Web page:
Nigerian Canadian Ikenna Onyegbula and Kyle Luow a South African became her new friends and courage givers. “While they were staying in my house, Kyle was getting crowd-funding for a trip to Arizona, US, and I thought it was really cool,” she says. She then read the Insta poet Rupi Kaur, who had been posting most of her poetry on Instagram, and Amanda Lovelace, who had self-published simple books of poetry and got inspired to do the same.
Asking people for money is not easy
It’s not easy asking people for money,” confesses Cecilia. “When I started, I didn’t even have Rs 3000 to pay crowd-funding platforms so I opted for Ketto which was free. They would take a commission on what I collected. I put up my cause; I made a well thought out request asking for patrons, who would promote independent art. I was very honest with what I wanted to do. I knew that people would give me money only if they believed in what I was trying to do,” she says.
She also says it took a lot of courage and she was mentally prepared to not get anything or even a lot of flak. She put up a simple video saying she was raising funds to publish her first book of poems titled, ‘Not Just a Housewife’, and then shared the same on Facebook. “I crowd-funded for Rs 1,10,000,” she says. The response was overwhelming. The post was shared 482 times and reached a lot of people.
Friends, old classmates, friends’ kids, perfect strangers, venture capitalists came forward and within ten days she had raised Rs 1,36,759.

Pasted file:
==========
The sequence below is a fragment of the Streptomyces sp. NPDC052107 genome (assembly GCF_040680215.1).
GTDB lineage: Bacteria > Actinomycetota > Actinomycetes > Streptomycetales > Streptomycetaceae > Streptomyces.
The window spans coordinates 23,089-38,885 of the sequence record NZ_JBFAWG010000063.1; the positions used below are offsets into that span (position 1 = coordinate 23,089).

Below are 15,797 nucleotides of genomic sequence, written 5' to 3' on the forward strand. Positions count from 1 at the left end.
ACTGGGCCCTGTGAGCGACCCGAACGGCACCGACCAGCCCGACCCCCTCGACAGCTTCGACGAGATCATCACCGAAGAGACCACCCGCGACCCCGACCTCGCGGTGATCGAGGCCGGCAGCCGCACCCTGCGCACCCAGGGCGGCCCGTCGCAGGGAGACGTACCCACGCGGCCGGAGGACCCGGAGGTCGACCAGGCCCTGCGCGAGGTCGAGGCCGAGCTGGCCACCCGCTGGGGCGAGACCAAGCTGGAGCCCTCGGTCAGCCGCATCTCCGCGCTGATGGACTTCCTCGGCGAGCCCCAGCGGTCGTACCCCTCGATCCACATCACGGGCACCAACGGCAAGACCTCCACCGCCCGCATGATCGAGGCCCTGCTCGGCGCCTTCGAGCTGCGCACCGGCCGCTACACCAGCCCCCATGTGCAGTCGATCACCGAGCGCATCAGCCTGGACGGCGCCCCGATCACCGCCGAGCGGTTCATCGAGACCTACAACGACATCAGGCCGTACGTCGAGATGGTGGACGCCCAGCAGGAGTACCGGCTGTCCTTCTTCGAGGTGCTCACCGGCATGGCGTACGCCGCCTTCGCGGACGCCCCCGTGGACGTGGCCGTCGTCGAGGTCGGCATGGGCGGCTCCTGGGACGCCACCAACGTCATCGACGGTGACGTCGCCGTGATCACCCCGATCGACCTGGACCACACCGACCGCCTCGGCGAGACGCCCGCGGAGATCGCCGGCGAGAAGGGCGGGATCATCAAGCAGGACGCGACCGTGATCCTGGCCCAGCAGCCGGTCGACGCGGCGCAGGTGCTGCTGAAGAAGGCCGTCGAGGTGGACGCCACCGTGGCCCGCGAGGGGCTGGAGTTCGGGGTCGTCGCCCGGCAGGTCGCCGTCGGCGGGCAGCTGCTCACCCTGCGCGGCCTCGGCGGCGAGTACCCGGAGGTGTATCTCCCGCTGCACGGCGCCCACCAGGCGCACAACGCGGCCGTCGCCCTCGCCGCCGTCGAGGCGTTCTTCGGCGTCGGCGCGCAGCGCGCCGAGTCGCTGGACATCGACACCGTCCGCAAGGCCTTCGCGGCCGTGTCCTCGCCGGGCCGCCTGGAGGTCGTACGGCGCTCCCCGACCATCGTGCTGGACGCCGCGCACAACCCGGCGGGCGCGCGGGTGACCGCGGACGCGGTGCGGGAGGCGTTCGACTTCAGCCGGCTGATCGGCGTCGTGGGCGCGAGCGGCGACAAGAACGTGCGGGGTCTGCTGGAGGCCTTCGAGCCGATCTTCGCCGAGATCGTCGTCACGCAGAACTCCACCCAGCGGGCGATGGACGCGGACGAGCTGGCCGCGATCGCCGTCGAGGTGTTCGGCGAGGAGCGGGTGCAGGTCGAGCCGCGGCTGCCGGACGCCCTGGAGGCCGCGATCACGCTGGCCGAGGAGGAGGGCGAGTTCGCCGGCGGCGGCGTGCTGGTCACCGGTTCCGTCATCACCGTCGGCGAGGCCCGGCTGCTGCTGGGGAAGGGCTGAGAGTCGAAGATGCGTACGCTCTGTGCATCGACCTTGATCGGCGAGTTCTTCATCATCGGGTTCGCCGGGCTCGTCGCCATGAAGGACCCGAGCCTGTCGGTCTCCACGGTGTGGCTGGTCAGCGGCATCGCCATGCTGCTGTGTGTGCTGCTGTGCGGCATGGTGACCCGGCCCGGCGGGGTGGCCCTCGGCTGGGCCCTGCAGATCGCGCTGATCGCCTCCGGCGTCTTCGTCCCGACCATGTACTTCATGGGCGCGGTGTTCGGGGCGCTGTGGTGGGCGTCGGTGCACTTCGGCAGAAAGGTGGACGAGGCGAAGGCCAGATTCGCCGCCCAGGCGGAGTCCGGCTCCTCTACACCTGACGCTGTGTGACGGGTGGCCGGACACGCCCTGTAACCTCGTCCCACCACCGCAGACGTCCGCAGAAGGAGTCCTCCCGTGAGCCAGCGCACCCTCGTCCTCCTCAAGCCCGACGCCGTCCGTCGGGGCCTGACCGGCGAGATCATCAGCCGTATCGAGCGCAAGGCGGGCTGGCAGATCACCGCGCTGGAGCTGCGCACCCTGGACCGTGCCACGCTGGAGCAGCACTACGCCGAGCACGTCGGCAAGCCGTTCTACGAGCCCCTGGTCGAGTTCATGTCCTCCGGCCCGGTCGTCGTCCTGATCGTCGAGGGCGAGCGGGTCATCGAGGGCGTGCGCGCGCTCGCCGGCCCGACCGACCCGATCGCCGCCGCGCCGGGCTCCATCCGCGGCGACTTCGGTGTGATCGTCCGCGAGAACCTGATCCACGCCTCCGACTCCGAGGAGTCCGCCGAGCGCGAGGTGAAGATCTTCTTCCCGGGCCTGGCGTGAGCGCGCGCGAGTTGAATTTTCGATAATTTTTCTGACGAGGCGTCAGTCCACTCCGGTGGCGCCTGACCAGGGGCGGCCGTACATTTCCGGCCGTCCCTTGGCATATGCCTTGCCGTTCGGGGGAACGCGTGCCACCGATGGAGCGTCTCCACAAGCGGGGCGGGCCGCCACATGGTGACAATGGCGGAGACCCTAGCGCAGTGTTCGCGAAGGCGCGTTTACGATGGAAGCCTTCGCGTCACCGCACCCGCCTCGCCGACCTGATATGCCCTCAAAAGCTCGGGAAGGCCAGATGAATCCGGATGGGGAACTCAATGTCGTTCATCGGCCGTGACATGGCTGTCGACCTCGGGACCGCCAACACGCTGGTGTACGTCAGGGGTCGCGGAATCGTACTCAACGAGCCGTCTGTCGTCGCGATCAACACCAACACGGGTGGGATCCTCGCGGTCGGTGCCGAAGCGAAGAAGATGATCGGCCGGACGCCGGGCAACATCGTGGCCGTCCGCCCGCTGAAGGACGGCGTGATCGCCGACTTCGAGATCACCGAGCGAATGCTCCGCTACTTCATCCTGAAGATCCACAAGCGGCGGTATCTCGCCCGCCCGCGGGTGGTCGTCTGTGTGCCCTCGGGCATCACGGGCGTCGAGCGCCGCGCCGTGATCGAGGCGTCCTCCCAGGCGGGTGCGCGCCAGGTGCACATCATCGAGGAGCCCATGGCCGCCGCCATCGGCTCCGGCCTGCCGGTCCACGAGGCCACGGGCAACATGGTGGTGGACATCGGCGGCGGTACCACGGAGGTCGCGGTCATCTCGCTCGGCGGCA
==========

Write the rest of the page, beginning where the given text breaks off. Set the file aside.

Her largest donation came from a friend who sent her the money saying he wasn’t much of a poetry reader but he had never seen anyone being so brave. Her smallest donation came from a school kid in standard seven. “There were other kids too who asked their mothers to send me their pocket money,” she smiles. “The big thing about my book is that it is funded by the public. In these times when no one even knows women poets and no one supports poets, it has become a cause for me. It is like reviving the old tradition of kings patronising artistes. I told people I don’t want money; I want to be supported and patronised. I regularly updated my Ketto page, telling people where the book had reached. All patrons have been sent an ecopy of the book and are being mentioned in its pages."
The money has helped Cecilia get her book self-published from a Daryaganj publisher, with illustrations from a professional artist who she paid. Along the journey, a college friend joined her as book editor. She has also created a website where she is blogging and from where people can buy the book. When I leave her she is readying for the book launch, which is also sponsored by patrons, and is being organised at Kunzum Café in Hauz Khas, Delhi. Facebook is flooded with messages inviting people to lovely poetess Cecilia Abraham’s book launch.
The poetess says she is getting butterflies in her stomach. “It is like getting married again.” So how has the experience changed her, I ask. Is she still just a housewife? “Oh, no!” she smiles. “It has made me more than that. I am now a published poet. But if I want to be a housewife, people must respect me for it. It’s a choice so many of us make. Society cannot classify women by adding “just” before a housewife.
Excerpts from Not Just a Housewife, poems by Cecilia Abraham.
Just a housewife, caring and nurturing
Sounds like not too much
But try it for a day and night
And then, lets talk
I’ve given up climbing mountains,
I can’t afford solitaires
But I have chosen my mission
To be ‘a housewife’. (But you JUST don’t understand)